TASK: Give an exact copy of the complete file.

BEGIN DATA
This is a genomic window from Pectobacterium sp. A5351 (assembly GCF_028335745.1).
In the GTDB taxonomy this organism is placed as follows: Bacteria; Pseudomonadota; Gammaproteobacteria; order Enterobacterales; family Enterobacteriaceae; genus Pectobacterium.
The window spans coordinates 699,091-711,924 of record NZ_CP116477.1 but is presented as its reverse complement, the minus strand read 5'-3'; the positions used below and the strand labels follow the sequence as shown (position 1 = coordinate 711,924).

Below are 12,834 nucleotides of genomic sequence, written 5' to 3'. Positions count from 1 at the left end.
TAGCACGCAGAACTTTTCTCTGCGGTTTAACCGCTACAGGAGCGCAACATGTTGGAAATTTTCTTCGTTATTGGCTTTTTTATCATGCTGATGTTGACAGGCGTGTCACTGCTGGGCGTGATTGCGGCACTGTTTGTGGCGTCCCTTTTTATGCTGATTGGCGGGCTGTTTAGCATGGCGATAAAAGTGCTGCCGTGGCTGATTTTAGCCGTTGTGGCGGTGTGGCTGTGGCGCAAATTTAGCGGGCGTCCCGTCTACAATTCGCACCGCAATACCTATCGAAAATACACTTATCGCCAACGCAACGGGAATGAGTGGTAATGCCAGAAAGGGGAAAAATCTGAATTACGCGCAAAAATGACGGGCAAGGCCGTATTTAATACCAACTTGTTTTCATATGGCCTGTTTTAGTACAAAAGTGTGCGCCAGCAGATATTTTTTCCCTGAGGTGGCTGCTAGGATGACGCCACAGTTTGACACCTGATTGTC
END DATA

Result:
This is a genomic window from Pectobacterium sp. A5351 (assembly GCF_028335745.1).
In the GTDB taxonomy this organism is placed as follows: Bacteria; Pseudomonadota; Gammaproteobacteria; order Enterobacterales; family Enterobacteriaceae; genus Pectobacterium.
The window spans coordinates 699,091-711,924 of record NZ_CP116477.1 but is presented as its reverse complement, the minus strand read 5'-3'; the positions used below and the strand labels follow the sequence as shown (position 1 = coordinate 711,924).

Below are 12,834 nucleotides of genomic sequence, written 5' to 3'. Positions count from 1 at the left end.
TAGCACGCAGAACTTTTCTCTGCGGTTTAACCGCTACAGGAGCGCAACATGTTGGAAATTTTCTTCGTTATTGGCTTTTTTATCATGCTGATGTTGACAGGCGTGTCACTGCTGGGCGTGATTGCGGCACTGTTTGTGGCGTCCCTTTTTATGCTGATTGGCGGGCTGTTTAGCATGGCGATAAAAGTGCTGCCGTGGCTGATTTTAGCCGTTGTGGCGGTGTGGCTGTGGCGCAAATTTAGCGGGCGTCCCGTCTACAATTCGCACCGCAATACCTATCGAAAATACACTTATCGCCAACGCAACGGGAATGAGTGGTAATGCCAGAAAGGGGAAAAATCTGAATTACGCGCAAAAATGACGGGCAAGGCCGTATTTAATACCAACTTGTTTTCATATGGCCTGTTTTAGTACAAAAGTGTGCGCCAGCAGATATTTTTTCCCTGAGGTGGCTGCTAGGATGACGCCACAGTTTGACACCTGATTGTC